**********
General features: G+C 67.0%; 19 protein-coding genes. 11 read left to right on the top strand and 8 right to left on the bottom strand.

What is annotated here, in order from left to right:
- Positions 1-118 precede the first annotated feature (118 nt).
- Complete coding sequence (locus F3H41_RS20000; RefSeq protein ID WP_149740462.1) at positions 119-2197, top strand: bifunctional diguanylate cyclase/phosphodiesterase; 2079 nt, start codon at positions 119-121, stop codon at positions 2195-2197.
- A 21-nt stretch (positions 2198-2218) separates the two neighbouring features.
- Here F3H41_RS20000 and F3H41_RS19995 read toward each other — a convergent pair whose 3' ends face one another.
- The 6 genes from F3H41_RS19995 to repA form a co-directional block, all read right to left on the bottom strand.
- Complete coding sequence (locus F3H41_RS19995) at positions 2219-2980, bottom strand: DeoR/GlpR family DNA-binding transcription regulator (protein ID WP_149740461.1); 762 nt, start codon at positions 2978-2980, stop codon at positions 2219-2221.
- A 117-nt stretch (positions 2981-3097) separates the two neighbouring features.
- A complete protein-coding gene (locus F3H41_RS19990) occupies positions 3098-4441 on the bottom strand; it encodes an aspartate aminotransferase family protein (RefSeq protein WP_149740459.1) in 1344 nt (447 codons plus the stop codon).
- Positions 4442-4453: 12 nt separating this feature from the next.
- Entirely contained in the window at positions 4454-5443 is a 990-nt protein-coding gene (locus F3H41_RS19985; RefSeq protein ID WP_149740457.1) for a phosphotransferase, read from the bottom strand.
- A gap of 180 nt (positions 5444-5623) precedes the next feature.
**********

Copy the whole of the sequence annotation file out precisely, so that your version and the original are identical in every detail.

General features: G+C 67.0%; 19 protein-coding genes. 11 read left to right on the top strand and 8 right to left on the bottom strand.

What is annotated here, in order from left to right:
- Positions 1-118 precede the first annotated feature (118 nt).
- Complete coding sequence (locus F3H41_RS20000; RefSeq protein ID WP_149740462.1) at positions 119-2197, top strand: bifunctional diguanylate cyclase/phosphodiesterase; 2079 nt, start codon at positions 119-121, stop codon at positions 2195-2197.
- A 21-nt stretch (positions 2198-2218) separates the two neighbouring features.
- Here F3H41_RS20000 and F3H41_RS19995 read toward each other — a convergent pair whose 3' ends face one another.
- The 6 genes from F3H41_RS19995 to repA form a co-directional block, all read right to left on the bottom strand.
- Complete coding sequence (locus F3H41_RS19995) at positions 2219-2980, bottom strand: DeoR/GlpR family DNA-binding transcription regulator (protein ID WP_149740461.1); 762 nt, start codon at positions 2978-2980, stop codon at positions 2219-2221.
- A 117-nt stretch (positions 2981-3097) separates the two neighbouring features.
- A complete protein-coding gene (locus F3H41_RS19990) occupies positions 3098-4441 on the bottom strand; it encodes an aspartate aminotransferase family protein (RefSeq protein WP_149740459.1) in 1344 nt (447 codons plus the stop codon).
- Positions 4442-4453: 12 nt separating this feature from the next.
- Entirely contained in the window at positions 4454-5443 is a 990-nt protein-coding gene (locus F3H41_RS19985; RefSeq protein ID WP_149740457.1) for a phosphotransferase, read from the bottom strand.
- A gap of 180 nt (positions 5444-5623) precedes the next feature.